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Posted: Wednesday June 23, 2010 5:07PM ; Updated: Wednesday June 23, 2010 5:43PM
George Dohrmann
George Dohrmann>INSIDE THE WORLD CUP

Three quick thoughts on Australia-Serbia (World Cup Group D)

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Tim Cahill
Australia's Tim Cahill got the ball rolling against Serbia with his header for the opening goal.
Robert Cianflone/Getty Images
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Three quick thoughts after Australia's 2-1 victory over Serbia in Group D:

1. What heart displayed by the Socceroos. Australia entered the game as the longest of shots to advance to the second round. The Aussies needed to defeat Serbia, hope for Germany to win against Ghana and then score enough goals to make up a goal differential that had been torpedoed by a 4-0 loss to Germany earlier. Many teams would have rolled over facing such odds, particularly after Serbia took control of the game early. But the Socceroos kept working, and in the 68th minute Tim Cahill scored on a header (does he score any other way?) and the Aussies were lifted, scoring again five minutes later and holding on for the victory. Australia will be disappointed it didn't go through, but its fans can be proud of how the team responded in its final two games.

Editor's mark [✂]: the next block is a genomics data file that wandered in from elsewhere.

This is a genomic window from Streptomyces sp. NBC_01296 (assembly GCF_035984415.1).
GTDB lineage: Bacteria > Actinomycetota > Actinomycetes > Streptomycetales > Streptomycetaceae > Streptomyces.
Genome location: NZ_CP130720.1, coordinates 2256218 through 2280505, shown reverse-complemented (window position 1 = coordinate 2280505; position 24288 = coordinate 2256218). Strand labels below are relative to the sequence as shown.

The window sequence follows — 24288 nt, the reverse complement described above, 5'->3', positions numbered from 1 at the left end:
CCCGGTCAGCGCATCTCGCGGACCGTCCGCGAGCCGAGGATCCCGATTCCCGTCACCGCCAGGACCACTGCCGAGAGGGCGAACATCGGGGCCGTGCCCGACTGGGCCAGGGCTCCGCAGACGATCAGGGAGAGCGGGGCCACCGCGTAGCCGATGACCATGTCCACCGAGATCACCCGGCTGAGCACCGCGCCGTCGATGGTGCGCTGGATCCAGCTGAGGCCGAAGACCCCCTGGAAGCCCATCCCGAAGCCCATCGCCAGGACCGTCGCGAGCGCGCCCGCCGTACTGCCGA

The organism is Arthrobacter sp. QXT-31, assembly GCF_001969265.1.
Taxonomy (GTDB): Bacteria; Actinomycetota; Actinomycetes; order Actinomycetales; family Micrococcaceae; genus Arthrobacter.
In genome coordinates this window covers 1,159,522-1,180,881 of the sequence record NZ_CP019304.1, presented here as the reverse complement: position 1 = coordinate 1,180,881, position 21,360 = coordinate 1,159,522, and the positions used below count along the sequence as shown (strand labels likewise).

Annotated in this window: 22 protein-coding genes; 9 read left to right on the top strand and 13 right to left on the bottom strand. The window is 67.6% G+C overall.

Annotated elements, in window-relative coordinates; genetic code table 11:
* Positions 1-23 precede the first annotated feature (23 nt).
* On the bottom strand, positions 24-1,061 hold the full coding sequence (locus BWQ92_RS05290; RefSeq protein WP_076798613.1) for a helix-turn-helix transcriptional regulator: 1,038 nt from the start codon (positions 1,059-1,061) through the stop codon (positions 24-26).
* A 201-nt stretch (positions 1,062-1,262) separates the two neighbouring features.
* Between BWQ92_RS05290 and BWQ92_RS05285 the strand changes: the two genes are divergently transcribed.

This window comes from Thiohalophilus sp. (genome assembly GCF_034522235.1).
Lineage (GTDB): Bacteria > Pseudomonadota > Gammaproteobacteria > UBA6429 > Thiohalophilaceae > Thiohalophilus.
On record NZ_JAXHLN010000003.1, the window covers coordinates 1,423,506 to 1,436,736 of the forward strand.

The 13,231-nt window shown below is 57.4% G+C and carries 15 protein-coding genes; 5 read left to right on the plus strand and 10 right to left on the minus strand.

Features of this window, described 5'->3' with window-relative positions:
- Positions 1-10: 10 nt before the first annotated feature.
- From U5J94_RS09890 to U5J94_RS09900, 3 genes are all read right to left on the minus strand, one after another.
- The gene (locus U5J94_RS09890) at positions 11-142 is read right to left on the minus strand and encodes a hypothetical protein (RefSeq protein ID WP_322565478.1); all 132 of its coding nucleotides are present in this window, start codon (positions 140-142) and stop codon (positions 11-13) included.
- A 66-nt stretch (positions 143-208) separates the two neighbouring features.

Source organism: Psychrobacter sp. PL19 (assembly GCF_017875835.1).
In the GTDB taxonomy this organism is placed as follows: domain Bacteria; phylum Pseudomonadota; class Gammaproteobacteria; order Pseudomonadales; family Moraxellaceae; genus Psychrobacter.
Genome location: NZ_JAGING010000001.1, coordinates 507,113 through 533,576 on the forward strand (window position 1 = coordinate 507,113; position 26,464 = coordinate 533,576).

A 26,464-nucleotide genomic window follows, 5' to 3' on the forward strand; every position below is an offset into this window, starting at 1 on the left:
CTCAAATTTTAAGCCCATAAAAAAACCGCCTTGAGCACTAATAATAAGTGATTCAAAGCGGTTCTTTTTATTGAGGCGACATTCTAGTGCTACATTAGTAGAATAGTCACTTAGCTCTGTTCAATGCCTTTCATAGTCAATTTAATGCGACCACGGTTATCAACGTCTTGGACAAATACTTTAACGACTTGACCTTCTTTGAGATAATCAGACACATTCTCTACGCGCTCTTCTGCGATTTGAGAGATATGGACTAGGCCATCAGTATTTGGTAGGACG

2. Australia manager Pim Verbeek made two smart moves. Serbia owned possession in the first half, and Verbeek watched as the second half started the same way. He responded by bringing on Scott Chipperfield and Brett Holman in the 64th and 65th minutes. Almost instantly, the game changed. Cahill's goal came minutes later and then Holman, who also scored against Ghana, ripped a 30-yard shot into the bottom right corner in the 73rd minute to make it 2-0. Given how Australia finished the game and the tournament, Verbeek deserves credit for his smart tactics and most of all for rallying his team. Australia could do worse than have him back from another World Cup cycle.

3. One play might have been the difference. Rarely does the game turn on a single moment, but the save by Mark Schwarzer in the 22nd minute comes pretty close. Branislav Ivanovic had gotten free in the box and he struck a fierce shot from a good angle on the right. Schwarzer, the Fulham keeper, made a reactionary save, throwing up his right hand and parrying the ball wide. The way Serbia was dominating at the time, Ivanovic's goal might have opened the floodgates. Or, it might have at least slimmed Australia's hopes to the point that its second-half surge wouldn't have materialized. It was a fantastic save, a true game-changer.

 
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